Two new inititiaves will help home owners

October, 2016

Launched last month, SEEP – Scotland’s Energy Efficiency Programme – is a new, interest free equity loan scheme. It is financed by a £10 million fund from the Scottish Government that will enable home owners on low incomes to borrow up to £40,000 to make energy efficiency improvements and essential repairs to their properties.

SEEP can be used either as a single equity loan or with other existing Scottish Government grants to fund more expensive measures such as solid wall insulation or a package of energy efficiency works. Loans are repaid either when the property is sold or ownership is transferred.

The scheme is initially piloting in Glasgow, Argyll and Bute and Perthshire.

Under One Roof

This week also sees the launch of, a new and informative website aimed at the half million plus private flat owners in Scotland in addition to property managers, architects and surveyors, community organisations and advice workers.

Written by housing consultant Annie Flint and conservation architect John Gilbert (co-authors of The Tenement Handbook, published in 1994) and produced by the Royal Incorporation of Architects in Scotland (RIAS) as part of the Scottish Government’s Year of Innovation, Architecture and Design, Under One Roof is designed to help owners understand their rights and responsibilities.

It is also designed to arm owners with the information they need to understand quotations from trades providers and ensure they always receive good value for money.

Tenements form over a quarter of the housing stock in Scotland and while most are traditional sandstone residential blocks – contrary to popular misconception – houses that have been divided into flats, modern high-rise blocks, four-in-a-block and office blocks also fall within the definition.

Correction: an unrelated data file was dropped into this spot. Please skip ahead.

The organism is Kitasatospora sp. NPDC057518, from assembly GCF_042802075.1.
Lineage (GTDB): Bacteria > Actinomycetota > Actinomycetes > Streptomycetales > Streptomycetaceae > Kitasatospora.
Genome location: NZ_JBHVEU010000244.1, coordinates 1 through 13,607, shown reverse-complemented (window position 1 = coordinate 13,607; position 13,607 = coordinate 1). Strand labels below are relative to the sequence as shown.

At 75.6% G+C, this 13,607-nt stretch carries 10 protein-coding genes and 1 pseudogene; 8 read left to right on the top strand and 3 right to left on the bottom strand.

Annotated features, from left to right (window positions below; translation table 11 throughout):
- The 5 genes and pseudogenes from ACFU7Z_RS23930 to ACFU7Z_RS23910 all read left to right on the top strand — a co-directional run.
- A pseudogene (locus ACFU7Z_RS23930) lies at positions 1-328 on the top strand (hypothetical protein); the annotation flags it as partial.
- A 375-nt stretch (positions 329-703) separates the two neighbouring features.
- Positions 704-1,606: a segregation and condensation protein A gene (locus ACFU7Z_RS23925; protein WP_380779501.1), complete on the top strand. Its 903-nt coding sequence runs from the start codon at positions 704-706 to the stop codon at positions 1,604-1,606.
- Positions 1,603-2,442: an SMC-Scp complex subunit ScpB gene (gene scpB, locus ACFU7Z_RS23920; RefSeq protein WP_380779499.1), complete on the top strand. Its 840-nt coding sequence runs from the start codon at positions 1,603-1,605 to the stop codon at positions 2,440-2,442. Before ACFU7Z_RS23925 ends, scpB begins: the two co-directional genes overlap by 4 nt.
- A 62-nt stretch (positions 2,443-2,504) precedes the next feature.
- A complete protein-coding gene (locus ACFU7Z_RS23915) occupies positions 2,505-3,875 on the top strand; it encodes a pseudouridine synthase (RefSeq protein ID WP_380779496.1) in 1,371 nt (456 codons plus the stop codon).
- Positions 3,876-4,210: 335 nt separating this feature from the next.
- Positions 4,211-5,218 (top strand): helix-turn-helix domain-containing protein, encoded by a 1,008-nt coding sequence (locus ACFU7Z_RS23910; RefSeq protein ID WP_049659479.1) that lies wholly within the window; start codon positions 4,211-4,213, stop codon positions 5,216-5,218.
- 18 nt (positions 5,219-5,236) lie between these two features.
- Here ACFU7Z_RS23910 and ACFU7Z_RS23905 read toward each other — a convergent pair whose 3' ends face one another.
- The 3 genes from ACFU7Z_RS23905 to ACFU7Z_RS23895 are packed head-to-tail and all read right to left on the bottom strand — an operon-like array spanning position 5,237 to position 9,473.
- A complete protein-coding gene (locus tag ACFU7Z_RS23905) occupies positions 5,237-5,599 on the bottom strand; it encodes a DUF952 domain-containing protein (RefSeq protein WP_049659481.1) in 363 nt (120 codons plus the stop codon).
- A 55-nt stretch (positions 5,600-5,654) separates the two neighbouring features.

And all of these are covered by the Tenements (Scotland) Act 2004.

Many traditional tenements are old and in urgent need of repair and only when things go wrong do owners realise the complexity of sharing a close and living under the same roof as others. But why wait until then?

Commenting on the launch of, Annie Flint says: "Owners of all ages of building have problems with working out what needs done to maintain their property values – how to deal with neighbours, what their rights and responsibilities are or what’s going wrong with their building.

"But owners of older stone tenements can have the additional challenge of arcane title deeds and stone buildings that weren’t designed to cope with weather conditions brought about by climate change.

"Everyone in the property industry – whether it be the Scottish Government, local councils, housing associations, private factors or conservation specialists – recognises that the problems owners have in carrying out common repairs are leading to a backlog of these repairs that could cost billions to deal with right across Scotland.

"That’s why they have all swung behind us at RIAS to make all the vital information owners need freely available on line."

This article was taken from the Glasgow Herald on 12 OPctober 2016

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